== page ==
In response, Mack has filed its own suit in federal court seeking to block "EPA actions that could have a severe and long-lasting impact on employment and (the company's) competitive position."

At issue is the EPA mandated testing procedure used to certify that all heavy-duty diesels currently sold in the U.S. meet federal emissions standards. It appears that while the test cycle accurately predicts emissions under urban stop-and-go conditions, the engines actually produce significantly higher nitrogen oxides (NOx) under normal highway operating conditions. It is illegal under the 1990 Clean Air Act and EPA regulations to produce engines with "devices" intentionally designed to bypass or "defeat" emissions controls.

Most of the country's other heavy-duty diesel engine makers are currently continuing individual negotiations with EPA over the issue, as well as participating in collective talks through the Engine Manufacturers Assn.

Pointing out that its engines have passed all federal emissions tests and been certified by EPA, Mack has asked the court to declare that its electronic fuel system does not constitute an illegal "defeat device;" to prohibit the EPA from revoking its current certificates of conformity or denying those certificates for the 1999 model year; and to prevent the agency from seeking or assessing any penalties against Mack.

"If the agency would like to change emissions standards or testing procedures in the future, we'd be happy to help in that process," says Mack executive vice president and general counsel Terrence C. Grube, "but we refuse to sit still in the face of assertions that we have ever violated the law."

On June 9, President Clinton signed the country's largest public works bill, the six-year Transportation Equity Act for the 21st Century, dubbed TEA-21, which guarantees $198 billion -- within the balanced budget agreement -- for transportation systems into the next century.

The successor to the Intermodal Surface Transportation Efficiency Act (ISTEA) provides $217.3 billion for surface transportation (only $198 is guaranteed; the remainder will be worked out later), which includes $28.6 billion for the National Highway System, $23.8 billion for Interstate Maintenance, $33.3 billion for the Surface Transportation Program, $20.4 billion for Bridge Replacement and Rehabilitation, $8.12 billion for the Congestion Mitigation and Air Quality Improvement Program, $42 billion for transit, and $1.3 billion for Intelligent Transportation Systems.

Aspects of TEA-21 that affect trucking in particular include the following:

* $175 billion over six years earmarked specifically for highways.

* States will get back at least 90% of the fees they pay to the federal government, correcting the so-called "donor-donee" states inequities.

* Continuation of truck-tire excise tax.

* Tolls may be imposed on three interstate highways that have high maintenance expenses.

* Tolls may be imposed on up to 15 interstates with high urban commuter traffic.

* $700 million designated for border-crossing facilities and enforcement.

* $900 million to replace the I-95 Woodrow Wilson Bridge in Washington, D.C.

* Liability protection for trucking companies when they provide driver information to potential employers.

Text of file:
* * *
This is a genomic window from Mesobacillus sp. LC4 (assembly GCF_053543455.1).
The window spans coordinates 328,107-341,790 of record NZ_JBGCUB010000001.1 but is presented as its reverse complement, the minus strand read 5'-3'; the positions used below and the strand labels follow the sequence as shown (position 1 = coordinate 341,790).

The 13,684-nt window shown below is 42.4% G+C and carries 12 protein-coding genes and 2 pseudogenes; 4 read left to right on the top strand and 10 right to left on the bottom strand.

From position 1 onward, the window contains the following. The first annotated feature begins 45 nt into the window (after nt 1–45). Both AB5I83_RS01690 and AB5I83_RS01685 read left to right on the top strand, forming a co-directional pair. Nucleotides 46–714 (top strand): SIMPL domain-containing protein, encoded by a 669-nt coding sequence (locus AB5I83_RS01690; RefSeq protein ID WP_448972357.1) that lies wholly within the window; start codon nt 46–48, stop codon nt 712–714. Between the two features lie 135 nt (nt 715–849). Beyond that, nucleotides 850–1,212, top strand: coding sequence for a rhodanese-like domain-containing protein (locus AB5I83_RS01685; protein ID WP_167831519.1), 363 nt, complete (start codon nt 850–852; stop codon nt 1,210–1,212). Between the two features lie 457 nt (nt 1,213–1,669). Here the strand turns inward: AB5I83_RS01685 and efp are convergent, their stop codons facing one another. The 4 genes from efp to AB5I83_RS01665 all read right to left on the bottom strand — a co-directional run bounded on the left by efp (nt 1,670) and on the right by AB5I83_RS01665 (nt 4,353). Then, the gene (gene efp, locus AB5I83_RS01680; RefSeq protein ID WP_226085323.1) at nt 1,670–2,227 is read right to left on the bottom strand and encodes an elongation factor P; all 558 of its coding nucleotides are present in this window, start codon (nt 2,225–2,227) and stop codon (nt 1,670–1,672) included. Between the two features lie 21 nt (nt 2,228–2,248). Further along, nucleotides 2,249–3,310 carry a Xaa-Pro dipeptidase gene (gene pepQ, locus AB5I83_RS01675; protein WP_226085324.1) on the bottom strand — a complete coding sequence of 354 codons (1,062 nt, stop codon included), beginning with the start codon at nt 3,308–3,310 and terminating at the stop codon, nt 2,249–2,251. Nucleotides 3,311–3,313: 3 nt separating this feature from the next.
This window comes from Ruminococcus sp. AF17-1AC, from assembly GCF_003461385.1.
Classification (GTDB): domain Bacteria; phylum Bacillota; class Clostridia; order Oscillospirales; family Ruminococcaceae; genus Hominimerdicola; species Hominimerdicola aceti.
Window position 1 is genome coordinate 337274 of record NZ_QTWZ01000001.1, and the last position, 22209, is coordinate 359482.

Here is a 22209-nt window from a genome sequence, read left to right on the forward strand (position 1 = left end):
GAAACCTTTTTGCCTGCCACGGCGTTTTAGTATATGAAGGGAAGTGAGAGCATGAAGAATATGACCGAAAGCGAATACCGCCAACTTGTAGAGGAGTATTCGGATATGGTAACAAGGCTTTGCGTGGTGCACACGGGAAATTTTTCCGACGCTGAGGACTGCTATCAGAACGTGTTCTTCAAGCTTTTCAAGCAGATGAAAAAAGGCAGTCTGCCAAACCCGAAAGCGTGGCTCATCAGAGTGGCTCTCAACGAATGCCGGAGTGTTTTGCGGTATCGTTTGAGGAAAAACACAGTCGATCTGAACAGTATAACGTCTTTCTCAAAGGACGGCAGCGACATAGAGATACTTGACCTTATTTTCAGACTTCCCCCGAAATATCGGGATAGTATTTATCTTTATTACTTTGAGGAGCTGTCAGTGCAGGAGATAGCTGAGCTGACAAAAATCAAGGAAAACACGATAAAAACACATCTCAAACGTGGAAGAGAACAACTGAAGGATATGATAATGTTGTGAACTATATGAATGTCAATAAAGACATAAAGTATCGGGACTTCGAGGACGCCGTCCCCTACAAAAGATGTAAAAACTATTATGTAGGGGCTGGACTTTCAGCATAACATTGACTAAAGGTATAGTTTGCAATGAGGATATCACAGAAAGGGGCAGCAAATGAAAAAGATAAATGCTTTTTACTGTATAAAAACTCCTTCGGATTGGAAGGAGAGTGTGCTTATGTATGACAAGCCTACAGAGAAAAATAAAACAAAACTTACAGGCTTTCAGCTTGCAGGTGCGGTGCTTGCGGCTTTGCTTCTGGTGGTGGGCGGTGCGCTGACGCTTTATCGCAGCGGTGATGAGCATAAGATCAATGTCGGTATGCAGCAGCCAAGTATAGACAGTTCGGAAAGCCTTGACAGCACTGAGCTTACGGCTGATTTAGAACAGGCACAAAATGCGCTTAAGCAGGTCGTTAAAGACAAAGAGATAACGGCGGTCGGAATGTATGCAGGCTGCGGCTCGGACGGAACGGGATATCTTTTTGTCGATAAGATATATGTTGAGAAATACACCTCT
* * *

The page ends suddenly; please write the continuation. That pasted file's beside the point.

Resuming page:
* Authorizes DOT to shut down a carrier on the 61st day of its being designated unfit to operate.

* DOT will review testing procedures for CDLs. In addition, all CDLs issued after January 1, 2000, will carry driver-specific identification.

* Funding for MCSAP roadside inspections increase from $79 million in 1998 to $110 million in 2003.

Meritor Automotive and Volvo Truck Corp. announced last month that they have signed a memorandum of understanding that would allow Meritor to acquire Volvo's heavy truck axle manufacturing operations based in Lindesberg, Sweden. Under the terms of the proposed agreement, Meritor would become the primary supplier of heavy-duty axles for Volvo's global heavy truck operations.

Meritor chairman and chief executive officer Larry D. Yost said, "The acquisition of Volvo's heavy truck axle manufacturing resources would enhance Meritor's position as a global leader in commercial axle production. This major growth opportunity provides premier manufacturing capacity and leverages our global production volumes."

Volvo Truck Corp. president Karl-Erling Trogen added, "The decision to sell our axle manufacturing capability is based on the belief that Volvo will be better positioned to serve its end-user customer by teaming with a company whose core business is axles."

FLEET OWNER is moving. Effective July 20, the new office location will be 11 River Bend Drive South, Stamford, Conn. 06907. Our new telephone number is 203-358-4300; the toll-free number will remain 800-776-1246.

The move represents a consolidation of Intertec Publishing Co.'s New York- and Connecticut-based publications. This opportunity to consolidate was made possible by Intertec's acquisition of Cowles Business Media in March of this year.

Paperless The FHWA will allow Werner Transportation to switch to paperless log-keeping under a test program to monitor how effective the use of electronic technology can be in improving highway safety. While applauding the move, ATA warned against any government mandate that carriers retain and submit such electronic information.

Drug testing standards The U.S. and Mexico signed a memorandum of understanding under which Mexico will ensure that its drug and alcohol testing program for commercial drivers meets U.S. standards. As of July of last year, all motor carriers based in other countries were required to comply with the requirements for their drivers who operate within the United States.

New look A reorganization plan unveiled by ATA calls for a 25% reduction in combined dues by ending the "a la carte" nature of membership within the organization. Currently, companies pay separate dues to ATA and its affiliated organizations. To reduce duplication, the plan would integrate the 14 autonomous conferences into the association.

New look II FHWA has proposed extending conspicuity regs to trailers built before December 1, 1993. Retroreflective tape or reflex reflectors are now required on the sides and rear of trailers that were manufactured after that date. Carriers would be allowed some flexibility in terms of the colors for the first 10 years before identical conspicuity treatments are mandated. Comments on the proposal are due September 17.